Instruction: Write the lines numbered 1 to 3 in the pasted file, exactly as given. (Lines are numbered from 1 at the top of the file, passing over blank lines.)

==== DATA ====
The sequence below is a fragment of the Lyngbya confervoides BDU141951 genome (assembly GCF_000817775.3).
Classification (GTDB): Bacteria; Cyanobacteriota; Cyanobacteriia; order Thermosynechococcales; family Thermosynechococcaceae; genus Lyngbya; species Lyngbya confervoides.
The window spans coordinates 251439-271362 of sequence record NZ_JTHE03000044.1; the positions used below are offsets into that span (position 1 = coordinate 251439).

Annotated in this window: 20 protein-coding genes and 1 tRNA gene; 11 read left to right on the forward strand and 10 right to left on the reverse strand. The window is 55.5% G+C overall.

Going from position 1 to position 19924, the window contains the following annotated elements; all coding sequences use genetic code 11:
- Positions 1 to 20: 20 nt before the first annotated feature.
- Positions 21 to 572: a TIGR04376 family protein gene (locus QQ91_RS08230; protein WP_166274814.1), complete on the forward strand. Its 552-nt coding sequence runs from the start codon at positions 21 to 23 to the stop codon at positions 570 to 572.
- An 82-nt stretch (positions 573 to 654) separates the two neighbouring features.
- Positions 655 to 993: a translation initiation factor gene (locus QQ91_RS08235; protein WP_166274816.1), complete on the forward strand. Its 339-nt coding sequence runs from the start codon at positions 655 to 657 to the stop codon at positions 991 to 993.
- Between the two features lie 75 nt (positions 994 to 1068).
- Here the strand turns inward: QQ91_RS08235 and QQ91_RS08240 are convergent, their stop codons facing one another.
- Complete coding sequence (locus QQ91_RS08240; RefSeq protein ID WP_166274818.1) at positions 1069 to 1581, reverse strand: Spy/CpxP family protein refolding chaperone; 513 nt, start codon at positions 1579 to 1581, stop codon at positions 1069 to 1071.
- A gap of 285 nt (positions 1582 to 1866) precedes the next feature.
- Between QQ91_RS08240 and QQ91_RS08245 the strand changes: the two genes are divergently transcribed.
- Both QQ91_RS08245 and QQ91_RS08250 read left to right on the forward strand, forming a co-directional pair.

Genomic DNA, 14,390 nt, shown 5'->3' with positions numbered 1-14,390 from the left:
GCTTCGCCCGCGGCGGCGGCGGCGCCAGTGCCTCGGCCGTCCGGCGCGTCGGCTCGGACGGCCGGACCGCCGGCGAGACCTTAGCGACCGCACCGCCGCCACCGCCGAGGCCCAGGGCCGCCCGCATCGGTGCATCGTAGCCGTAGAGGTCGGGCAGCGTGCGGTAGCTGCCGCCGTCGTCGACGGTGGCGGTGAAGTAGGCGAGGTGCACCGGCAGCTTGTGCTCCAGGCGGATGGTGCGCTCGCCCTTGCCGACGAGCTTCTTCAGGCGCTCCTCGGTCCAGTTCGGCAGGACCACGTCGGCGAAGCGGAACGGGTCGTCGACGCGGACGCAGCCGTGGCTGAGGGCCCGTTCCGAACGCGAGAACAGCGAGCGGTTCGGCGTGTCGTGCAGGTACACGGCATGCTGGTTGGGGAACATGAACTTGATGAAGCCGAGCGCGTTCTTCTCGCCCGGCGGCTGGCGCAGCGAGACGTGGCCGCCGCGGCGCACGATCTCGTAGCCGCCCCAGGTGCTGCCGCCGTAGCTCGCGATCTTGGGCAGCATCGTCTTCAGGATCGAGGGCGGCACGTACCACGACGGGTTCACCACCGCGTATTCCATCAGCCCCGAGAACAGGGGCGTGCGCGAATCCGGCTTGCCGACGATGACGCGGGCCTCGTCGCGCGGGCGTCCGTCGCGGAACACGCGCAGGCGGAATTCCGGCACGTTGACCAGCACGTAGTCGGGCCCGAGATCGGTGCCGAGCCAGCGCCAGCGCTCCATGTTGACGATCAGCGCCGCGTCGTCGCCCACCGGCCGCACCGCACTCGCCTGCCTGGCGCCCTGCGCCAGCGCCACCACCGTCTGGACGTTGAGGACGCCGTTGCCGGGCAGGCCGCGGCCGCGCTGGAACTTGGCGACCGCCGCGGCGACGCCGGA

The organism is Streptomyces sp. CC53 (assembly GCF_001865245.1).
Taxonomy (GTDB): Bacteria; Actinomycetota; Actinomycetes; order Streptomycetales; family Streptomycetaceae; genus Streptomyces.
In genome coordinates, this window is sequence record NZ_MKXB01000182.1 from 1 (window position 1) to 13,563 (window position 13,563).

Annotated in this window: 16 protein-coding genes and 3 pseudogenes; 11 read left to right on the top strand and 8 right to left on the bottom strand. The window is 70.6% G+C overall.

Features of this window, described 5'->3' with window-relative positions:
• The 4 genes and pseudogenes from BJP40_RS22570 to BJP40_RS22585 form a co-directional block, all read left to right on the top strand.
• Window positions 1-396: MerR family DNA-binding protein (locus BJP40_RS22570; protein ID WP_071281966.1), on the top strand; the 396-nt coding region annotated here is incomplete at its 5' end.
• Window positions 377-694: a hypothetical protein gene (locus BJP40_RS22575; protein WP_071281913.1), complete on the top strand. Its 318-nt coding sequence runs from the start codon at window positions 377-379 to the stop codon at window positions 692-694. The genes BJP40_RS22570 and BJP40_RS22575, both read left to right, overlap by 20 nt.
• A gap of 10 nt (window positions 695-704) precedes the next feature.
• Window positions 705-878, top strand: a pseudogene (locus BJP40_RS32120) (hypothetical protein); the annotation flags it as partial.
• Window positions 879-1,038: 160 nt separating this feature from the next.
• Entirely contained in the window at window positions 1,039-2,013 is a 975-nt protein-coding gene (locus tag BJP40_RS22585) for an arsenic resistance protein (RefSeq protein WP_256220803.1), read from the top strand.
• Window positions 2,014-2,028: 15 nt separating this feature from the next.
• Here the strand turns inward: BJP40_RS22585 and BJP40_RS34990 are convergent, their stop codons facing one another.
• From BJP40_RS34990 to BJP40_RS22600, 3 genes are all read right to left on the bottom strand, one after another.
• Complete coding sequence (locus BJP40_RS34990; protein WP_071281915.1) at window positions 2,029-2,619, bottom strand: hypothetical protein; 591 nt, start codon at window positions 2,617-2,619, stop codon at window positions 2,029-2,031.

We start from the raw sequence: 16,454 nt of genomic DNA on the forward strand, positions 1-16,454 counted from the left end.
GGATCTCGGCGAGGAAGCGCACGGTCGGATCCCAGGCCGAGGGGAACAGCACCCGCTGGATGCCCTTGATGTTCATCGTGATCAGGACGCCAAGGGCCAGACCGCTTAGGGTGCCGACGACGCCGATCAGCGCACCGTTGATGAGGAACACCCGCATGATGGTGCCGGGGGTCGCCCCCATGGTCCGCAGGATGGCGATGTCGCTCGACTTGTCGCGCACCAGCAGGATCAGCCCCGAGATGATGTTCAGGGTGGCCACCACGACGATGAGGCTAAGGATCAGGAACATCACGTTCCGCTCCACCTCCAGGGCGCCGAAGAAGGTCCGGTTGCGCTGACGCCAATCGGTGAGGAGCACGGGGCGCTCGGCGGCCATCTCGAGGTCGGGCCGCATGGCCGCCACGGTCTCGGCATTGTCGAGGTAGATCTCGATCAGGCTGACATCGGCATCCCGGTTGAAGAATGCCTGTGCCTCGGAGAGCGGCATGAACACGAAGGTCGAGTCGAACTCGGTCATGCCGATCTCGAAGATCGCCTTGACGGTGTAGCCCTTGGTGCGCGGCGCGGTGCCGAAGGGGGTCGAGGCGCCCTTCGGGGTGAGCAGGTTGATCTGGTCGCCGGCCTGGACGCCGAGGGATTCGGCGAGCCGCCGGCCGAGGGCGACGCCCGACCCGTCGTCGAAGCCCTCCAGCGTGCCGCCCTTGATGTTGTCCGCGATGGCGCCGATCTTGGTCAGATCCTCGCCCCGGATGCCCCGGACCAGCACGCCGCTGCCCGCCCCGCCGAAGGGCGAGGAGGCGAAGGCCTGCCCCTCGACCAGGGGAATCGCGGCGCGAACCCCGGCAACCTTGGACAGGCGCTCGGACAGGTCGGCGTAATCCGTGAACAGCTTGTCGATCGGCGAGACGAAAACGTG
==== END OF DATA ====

The sequence below is a fragment of the Lyngbya confervoides BDU141951 genome (assembly GCF_000817775.3).
Classification (GTDB): Bacteria; Cyanobacteriota; Cyanobacteriia; order Thermosynechococcales; family Thermosynechococcaceae; genus Lyngbya; species Lyngbya confervoides.
The window spans coordinates 251439-271362 of sequence record NZ_JTHE03000044.1; the positions used below are offsets into that span (position 1 = coordinate 251439).